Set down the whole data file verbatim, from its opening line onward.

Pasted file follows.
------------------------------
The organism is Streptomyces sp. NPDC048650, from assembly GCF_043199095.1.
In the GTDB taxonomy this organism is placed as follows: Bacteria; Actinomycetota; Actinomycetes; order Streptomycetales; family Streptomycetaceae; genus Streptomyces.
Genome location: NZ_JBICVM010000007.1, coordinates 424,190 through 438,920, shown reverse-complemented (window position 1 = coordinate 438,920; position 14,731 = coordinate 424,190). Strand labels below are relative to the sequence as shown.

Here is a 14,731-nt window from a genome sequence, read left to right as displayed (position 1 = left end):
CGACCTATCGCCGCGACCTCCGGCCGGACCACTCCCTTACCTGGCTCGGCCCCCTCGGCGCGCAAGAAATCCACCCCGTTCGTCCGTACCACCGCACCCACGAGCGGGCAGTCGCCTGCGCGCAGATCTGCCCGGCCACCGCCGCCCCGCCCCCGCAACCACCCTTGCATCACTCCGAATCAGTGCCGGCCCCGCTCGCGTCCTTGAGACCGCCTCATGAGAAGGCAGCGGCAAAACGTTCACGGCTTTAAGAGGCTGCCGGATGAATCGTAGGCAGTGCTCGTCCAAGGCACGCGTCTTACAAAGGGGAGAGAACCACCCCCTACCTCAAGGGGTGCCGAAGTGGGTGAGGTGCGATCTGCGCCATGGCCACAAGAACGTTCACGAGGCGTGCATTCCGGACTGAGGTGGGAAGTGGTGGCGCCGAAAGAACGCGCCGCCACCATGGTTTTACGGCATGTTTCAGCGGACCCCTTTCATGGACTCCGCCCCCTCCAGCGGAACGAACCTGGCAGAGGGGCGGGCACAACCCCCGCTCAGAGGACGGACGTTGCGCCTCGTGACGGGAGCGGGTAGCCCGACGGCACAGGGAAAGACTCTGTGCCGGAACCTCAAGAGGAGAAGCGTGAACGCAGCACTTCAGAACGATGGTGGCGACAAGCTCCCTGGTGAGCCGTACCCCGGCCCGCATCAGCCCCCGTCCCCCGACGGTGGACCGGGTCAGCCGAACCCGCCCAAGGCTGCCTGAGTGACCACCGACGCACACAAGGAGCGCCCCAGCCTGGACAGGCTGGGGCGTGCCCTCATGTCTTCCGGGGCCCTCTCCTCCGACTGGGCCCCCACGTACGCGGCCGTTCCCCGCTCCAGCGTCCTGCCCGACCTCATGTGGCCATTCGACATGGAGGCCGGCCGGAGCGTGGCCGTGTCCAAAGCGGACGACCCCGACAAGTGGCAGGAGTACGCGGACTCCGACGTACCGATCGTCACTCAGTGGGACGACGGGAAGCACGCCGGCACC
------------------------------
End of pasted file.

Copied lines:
The organism is Streptomyces sp. NPDC048650, from assembly GCF_043199095.1.
In the GTDB taxonomy this organism is placed as follows: Bacteria; Actinomycetota; Actinomycetes; order Streptomycetales; family Streptomycetaceae; genus Streptomyces.
Genome location: NZ_JBICVM010000007.1, coordinates 424,190 through 438,920, shown reverse-complemented (window position 1 = coordinate 438,920; position 14,731 = coordinate 424,190). Strand labels below are relative to the sequence as shown.

Here is a 14,731-nt window from a genome sequence, read left to right as displayed (position 1 = left end):
CGACCTATCGCCGCGACCTCCGGCCGGACCACTCCCTTACCTGGCTCGGCCCCCTCGGCGCGCAAGAAATCCACCCCGTTCGTCCGTACCACCGCACCCACGAGCGGGCAGTCGCCTGCGCGCAGATCTGCCCGGCCACCGCCGCCCCGCCCCCGCAACCACCCTTGCATCACTCCGAATCAGTGCCGGCCCCGCTCGCGTCCTTGAGACCGCCTCATGAGAAGGCAGCGGCAAAACGTTCACGGCTTTAAGAGGCTGCCGGATGAATCGTAGGCAGTGCTCGTCCAAGGCACGCGTCTTACAAAGGGGAGAGAACCACCCCCTACCTCAAGGGGTGCCGAAGTGGGTGAGGTGCGATCTGCGCCATGGCCACAAGAACGTTCACGAGGCGTGCATTCCGGACTGAGGTGGGAAGTGGTGGCGCCGAAAGAACGCGCCGCCACCATGGTTTTACGGCATGTTTCAGCGGACCCCTTTCATGGACTCCGCCCCCTCCAGCGGAACGAACCTGGCAGAGGGGCGGGCACAACCCCCGCTCAGAGGACGGACGTTGCGCCTCGTGACGGGAGCGGGTAGCCCGACGGCACAGGGAAAGACTCTGTGCCGGAACCTCAAGAGGAGAAGCGTGAACGCAGCACTTCAGAACGATGGTGGCGACAAGCTCCCTGGTGAGCCGTACCCCGGCCCGCATCAGCCCCCGTCCCCCGACGGTGGACCGGGTCAGCCGAACCCGCCCAAGGCTGCCTGAGTGACCACCGACGCACACAAGGAGCGCCCCAGCCTGGACAGGCTGGGGCGTGCCCTCATGTCTTCCGGGGCCCTCTCCTCCGACTGGGCCCCCACGTACGCGGCCGTTCCCCGCTCCAGCGTCCTGCCCGACCTCATGTGGCCATTCGACATGGAGGCCGGCCGGAGCGTGGCCGTGTCCAAAGCGGACGACCCCGACAAGTGGCAGGAGTACGCGGACTCCGACGTACCGATCGTCACTCAGTGGGACGACGGGAAGCACGCCGGCACC